BURIED TOGHETER

Partner Edward Harris Heth

Queer Places:
722 Lafayette St, Lafayette, Louisiana
US-18 & WI-83, Wales, WI 53018
Salem Cemetery Wales, Waukesha County, Wisconsin, USA

William Chancey (May 3, 1920 - June 24, 1961) was born in Montgomery, Alabama. In the 1940s he was an Instructor at Spencer Business College, Lafayette, LA, and lived at 722 Lafayette St, Lafayette, Louisiana. He met Edward Harris Heth in New York City.

Wales in the 40s isn’t the first place that you’d expect an accomplished New York writer to settle. Edward Harris Heth, the author of Any Number Can Play and his life long ceramist partner William Chancey built The House on the Hill where William created his pottery and Ed had a second career writing cookbooks. The neighbors, including Heth’s electrical contractor, generally knew the two were gay and seemed to accept them. Since this was the 1950s, a time of witch hunts against radicals and gays, Heth could not write openly about a domesticated gay couple in the country, so he wrote a late-appearing fiancée into the last part of his book for the narrator to marry. This plot echoes that of Heth’s 1931 story about a phantom marriage that never took place.

In Heth’s 1951 Almanac: A Handbook of Pleasure, he acknowledged that “Mr. Chancey shares the House on the Hill.” The small, self-published twenty-six-page document was basically a monthly calendar stuffed with local rural lore. The unusual feature was artwork from, as Heth put it, “Wisconsin’s noted young art group,” including a picture of a pottery piece by Chancey. Several of the artists would later appear in other gay social circles.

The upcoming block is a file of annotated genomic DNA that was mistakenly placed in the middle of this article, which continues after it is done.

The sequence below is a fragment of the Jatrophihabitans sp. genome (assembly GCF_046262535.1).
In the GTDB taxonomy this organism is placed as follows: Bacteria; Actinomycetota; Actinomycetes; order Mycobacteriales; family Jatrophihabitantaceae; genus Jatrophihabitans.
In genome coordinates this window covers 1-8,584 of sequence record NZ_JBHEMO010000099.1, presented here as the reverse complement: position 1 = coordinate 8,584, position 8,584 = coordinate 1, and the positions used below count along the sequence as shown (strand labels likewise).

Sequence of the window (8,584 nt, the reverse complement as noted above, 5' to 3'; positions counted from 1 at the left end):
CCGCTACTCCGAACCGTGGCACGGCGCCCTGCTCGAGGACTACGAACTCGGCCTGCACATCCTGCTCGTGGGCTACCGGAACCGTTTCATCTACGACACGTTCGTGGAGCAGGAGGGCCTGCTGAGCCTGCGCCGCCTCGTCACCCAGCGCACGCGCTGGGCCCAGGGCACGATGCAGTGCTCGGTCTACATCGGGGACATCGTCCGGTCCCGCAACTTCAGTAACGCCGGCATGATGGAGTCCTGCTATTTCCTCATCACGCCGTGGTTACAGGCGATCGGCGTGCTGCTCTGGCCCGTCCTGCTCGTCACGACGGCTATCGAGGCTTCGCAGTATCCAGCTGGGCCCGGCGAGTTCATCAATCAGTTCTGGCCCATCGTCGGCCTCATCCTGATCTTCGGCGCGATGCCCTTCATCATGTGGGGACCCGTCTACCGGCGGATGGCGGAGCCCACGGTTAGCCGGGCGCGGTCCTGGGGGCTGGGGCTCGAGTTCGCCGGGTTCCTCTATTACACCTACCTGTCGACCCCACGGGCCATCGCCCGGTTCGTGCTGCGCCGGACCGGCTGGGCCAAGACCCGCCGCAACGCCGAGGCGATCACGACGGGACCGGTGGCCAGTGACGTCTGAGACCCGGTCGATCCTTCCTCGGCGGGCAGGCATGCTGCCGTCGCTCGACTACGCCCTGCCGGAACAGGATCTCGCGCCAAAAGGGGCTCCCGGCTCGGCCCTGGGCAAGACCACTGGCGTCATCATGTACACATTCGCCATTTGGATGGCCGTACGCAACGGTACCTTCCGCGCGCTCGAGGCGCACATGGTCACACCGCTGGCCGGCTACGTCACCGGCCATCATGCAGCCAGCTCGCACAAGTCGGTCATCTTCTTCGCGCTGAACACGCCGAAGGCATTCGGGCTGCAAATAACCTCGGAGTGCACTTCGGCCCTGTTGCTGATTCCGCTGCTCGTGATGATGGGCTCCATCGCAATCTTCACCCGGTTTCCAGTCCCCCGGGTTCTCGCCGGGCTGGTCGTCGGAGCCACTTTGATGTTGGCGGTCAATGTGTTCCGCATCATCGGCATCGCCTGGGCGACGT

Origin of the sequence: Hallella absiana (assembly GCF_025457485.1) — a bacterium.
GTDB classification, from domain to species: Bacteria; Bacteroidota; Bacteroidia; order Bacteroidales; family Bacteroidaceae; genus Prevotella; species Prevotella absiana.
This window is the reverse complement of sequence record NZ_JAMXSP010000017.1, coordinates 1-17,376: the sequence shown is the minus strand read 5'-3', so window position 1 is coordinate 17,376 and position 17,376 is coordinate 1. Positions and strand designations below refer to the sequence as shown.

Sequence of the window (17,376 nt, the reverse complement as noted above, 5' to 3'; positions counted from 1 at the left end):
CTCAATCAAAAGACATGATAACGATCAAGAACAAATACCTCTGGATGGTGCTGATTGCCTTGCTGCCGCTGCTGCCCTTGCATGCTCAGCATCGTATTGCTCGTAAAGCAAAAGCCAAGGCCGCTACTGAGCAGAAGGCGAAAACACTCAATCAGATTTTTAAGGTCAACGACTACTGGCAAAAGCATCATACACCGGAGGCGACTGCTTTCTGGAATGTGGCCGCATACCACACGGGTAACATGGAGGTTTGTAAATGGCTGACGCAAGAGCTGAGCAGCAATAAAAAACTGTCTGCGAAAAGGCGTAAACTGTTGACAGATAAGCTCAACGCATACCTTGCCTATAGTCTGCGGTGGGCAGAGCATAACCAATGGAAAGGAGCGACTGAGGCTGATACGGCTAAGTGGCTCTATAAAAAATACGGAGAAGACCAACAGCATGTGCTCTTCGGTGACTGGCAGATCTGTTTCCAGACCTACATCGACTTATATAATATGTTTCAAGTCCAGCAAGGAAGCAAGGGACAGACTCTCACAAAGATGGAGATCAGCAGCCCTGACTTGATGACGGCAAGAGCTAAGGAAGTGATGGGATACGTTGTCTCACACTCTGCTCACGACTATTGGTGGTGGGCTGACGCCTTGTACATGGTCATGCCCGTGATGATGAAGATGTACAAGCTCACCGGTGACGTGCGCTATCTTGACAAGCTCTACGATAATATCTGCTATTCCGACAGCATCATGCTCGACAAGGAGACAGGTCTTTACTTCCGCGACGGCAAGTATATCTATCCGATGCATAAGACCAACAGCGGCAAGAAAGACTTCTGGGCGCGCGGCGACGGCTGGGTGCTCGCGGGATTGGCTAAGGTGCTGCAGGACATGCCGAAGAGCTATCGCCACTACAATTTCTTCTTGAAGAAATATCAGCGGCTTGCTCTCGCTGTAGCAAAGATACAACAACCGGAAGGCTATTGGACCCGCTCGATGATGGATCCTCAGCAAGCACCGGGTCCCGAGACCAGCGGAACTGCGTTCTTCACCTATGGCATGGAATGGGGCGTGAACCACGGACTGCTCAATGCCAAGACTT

William's work was exhibited at the US Nationals in 1961 and as detailed in the Milwaukee Journal as “Particularly lovely are the glazes the young potter has achieved-delicate oranges, reds, rusts, purples, grays. Mr. Chancey believes, apparently, in “gilding the lily,” for all of his work has added decorations, this frequently in gold.”

The home where Heth lived with Chancey burned down in 1960 while the two were out of town. Though the house was rebuilt, Chancey committed suicide in 1961, and Heth sold the home they had shared. He moved into an apartment in Milwaukee and died on April 26, 1963. Heth seems to have taken his own life after Bill died.


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